Well, it appeared that the head coaching job at Tennessee was down to three candidates, but all three have reportedly turned the job down.
First was Mike Gundy, who refused Tennessee's offer Wednesday morning. Then a North Carolina recruit eliminated Larry Fedora's name from the list. Finally, on Wednesday night, after a lot of back and forth, Charlie Strong also refused the Vols.
That puts Tennessee in quite a sticky situation. With a lot of the hot names already claiming jobs at other places, there aren't many qualified applicants left.
With Rocky Top approaching panic mode, which promising coaches are still out there?
Here are a few.
A little while ago, I speculated that Butch Jones was the most likely candidate for the Tennessee job. I may still be right.
Colorado has offered Jones a very good deal, but so far, he has yet to agree to terms with them. That means that there's a chance that Tennessee could still get him.
If Dave Hart wants to make that happen, he'll have to move quickly though. Colorado isn't going to wait forever, and you can bet Jones knows it. If Tennessee doesn't call very soon, he'll end up in the Pac-12 and Tennessee will be resorting to Plan B (or, more accurately, Plan F).
Jones has a good winning record, and has followed in Brian Kelly's footsteps at both Central Michigan and Cincinnati.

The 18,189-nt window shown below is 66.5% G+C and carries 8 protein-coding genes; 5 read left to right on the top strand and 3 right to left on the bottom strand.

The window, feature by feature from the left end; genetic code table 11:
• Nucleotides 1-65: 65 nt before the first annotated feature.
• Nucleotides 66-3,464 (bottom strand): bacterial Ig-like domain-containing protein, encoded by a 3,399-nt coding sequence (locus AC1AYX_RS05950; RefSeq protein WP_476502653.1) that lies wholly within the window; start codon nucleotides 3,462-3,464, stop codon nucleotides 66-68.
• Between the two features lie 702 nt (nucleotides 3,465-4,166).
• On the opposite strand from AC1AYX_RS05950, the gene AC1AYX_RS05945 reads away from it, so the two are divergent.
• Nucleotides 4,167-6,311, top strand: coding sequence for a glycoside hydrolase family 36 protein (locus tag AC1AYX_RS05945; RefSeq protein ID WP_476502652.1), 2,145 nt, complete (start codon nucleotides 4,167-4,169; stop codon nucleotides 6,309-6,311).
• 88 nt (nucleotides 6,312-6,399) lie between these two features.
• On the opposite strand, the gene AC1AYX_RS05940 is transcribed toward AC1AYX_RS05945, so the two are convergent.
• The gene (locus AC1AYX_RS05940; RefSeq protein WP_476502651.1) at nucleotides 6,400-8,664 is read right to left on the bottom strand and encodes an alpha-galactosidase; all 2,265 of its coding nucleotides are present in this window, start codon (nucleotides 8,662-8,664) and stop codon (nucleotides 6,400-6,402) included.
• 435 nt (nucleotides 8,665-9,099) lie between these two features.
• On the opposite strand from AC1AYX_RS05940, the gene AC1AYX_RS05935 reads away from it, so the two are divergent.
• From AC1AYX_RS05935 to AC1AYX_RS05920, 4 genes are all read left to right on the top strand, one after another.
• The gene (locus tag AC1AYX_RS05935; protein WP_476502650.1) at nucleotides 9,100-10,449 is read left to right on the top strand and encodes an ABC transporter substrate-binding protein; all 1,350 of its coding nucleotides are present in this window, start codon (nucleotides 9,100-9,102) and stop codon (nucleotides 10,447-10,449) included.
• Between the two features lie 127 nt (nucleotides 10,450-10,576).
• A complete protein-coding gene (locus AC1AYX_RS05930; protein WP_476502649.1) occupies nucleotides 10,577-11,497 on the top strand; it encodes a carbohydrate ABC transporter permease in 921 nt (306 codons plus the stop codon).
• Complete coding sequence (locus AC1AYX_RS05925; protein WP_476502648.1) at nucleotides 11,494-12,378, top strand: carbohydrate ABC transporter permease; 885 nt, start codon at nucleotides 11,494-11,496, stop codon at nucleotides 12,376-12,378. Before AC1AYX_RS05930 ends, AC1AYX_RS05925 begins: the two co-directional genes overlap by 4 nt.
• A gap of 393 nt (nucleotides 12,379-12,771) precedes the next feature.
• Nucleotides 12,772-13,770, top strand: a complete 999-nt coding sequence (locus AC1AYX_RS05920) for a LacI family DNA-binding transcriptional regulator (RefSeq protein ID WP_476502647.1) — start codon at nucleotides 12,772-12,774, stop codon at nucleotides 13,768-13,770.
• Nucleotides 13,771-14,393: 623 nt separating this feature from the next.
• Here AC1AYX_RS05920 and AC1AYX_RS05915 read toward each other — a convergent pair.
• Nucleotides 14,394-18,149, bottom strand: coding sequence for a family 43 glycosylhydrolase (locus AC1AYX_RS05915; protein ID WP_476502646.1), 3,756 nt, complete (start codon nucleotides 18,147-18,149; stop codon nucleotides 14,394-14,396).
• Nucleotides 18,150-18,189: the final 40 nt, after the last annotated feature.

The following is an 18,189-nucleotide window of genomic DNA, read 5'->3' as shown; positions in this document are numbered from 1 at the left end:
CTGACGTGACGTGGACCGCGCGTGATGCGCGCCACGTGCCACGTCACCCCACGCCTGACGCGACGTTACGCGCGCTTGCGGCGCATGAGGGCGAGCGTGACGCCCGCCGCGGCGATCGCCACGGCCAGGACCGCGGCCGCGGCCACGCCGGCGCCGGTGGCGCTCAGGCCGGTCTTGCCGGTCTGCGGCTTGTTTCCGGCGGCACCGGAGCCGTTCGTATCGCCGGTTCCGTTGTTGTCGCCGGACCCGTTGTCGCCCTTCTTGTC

If he can bring the same kind of tough defense to Tennessee that Kelly has brought to Notre Dame, he'd be a great hire.
Another of the few hires I'd be satisfied with is Gary Andersen. He was a part of Utah's defensive staff from 1997 to 2002 under Urban Meyer, and then again from 2004 to 2008, meaning that he was there when Utah beat Alabama in the Sugar Bowl 31-17.
Now, he's the head coach of Utah State, where he's done pretty well for himself. He has a 25-24 record there. This season, he led the Aggies to a 10-2 record, a WAC championship and a bowl berth against Toledo.
He knows defense, and that is what Tennessee needs right now more than anything else. It also doesn't hurt that the Urban Meyer coaching tree has been much more successful thus far than the Nick Saban coaching tree.
Kirby Smart is a name that's been in the mix all along. Like I said before, the Nick Saban coaching tree has not been good to Tennessee so far, but there are exceptions.
Smart has been the man behind the most dominant defense in college football over the last few years, and that is certainly appealing. A decent defense this season could have made a difference in several Tennessee games.
But again, Derek Dooley was supposed to be a Saban disciple too. Even though he was a nice guy who brought a lot of talent to the team, he just didn't put it all together. The same risks come with Kirby Smart.
Being a part of Alabama's defensive group doesn't guarantee success either. Just look at Sal Sunseri.
There's also the fact that Smart may like his cushy job at Alabama, who may win their third national championship in four years. As long as Saban is there, Smart has an easy, safe, high-paying job, and he may not want to leave.
Mark Hudspeth seems to be an up-and-comer. He's in the lowly Sun Belt, but he's led the Ragin' Cajuns to a 17-8 record in the two years he's been there.